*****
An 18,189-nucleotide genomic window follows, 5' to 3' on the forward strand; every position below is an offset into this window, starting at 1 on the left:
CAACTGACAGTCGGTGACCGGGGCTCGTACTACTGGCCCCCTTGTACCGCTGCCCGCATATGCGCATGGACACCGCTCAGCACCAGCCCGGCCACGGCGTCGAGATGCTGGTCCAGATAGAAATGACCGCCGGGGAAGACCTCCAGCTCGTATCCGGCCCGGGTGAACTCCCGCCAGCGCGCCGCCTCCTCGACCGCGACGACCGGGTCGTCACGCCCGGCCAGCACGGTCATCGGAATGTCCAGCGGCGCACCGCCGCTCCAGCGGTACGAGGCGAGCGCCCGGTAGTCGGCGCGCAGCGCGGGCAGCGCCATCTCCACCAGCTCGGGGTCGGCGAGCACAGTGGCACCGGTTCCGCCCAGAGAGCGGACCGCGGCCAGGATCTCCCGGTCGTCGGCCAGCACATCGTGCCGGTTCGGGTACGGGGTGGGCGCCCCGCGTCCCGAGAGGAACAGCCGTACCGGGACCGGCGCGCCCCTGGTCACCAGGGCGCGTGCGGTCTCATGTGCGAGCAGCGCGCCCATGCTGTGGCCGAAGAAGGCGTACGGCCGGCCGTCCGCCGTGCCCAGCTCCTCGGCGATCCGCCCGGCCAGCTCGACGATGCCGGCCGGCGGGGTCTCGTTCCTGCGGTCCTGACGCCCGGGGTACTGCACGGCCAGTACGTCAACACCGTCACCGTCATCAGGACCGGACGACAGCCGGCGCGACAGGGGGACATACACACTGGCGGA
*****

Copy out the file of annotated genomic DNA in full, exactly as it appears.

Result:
An 18,189-nucleotide genomic window follows, 5' to 3' on the forward strand; every position below is an offset into this window, starting at 1 on the left:
CAACTGACAGTCGGTGACCGGGGCTCGTACTACTGGCCCCCTTGTACCGCTGCCCGCATATGCGCATGGACACCGCTCAGCACCAGCCCGGCCACGGCGTCGAGATGCTGGTCCAGATAGAAATGACCGCCGGGGAAGACCTCCAGCTCGTATCCGGCCCGGGTGAACTCCCGCCAGCGCGCCGCCTCCTCGACCGCGACGACCGGGTCGTCACGCCCGGCCAGCACGGTCATCGGAATGTCCAGCGGCGCACCGCCGCTCCAGCGGTACGAGGCGAGCGCCCGGTAGTCGGCGCGCAGCGCGGGCAGCGCCATCTCCACCAGCTCGGGGTCGGCGAGCACAGTGGCACCGGTTCCGCCCAGAGAGCGGACCGCGGCCAGGATCTCCCGGTCGTCGGCCAGCACATCGTGCCGGTTCGGGTACGGGGTGGGCGCCCCGCGTCCCGAGAGGAACAGCCGTACCGGGACCGGCGCGCCCCTGGTCACCAGGGCGCGTGCGGTCTCATGTGCGAGCAGCGCGCCCATGCTGTGGCCGAAGAAGGCGTACGGCCGGCCGTCCGCCGTGCCCAGCTCCTCGGCGATCCGCCCGGCCAGCTCGACGATGCCGGCCGGCGGGGTCTCGTTCCTGCGGTCCTGACGCCCGGGGTACTGCACGGCCAGTACGTCAACACCGTCACCGTCATCAGGACCGGACGACAGCCGGCGCGACAGGGGGACATACACACTGGCGGA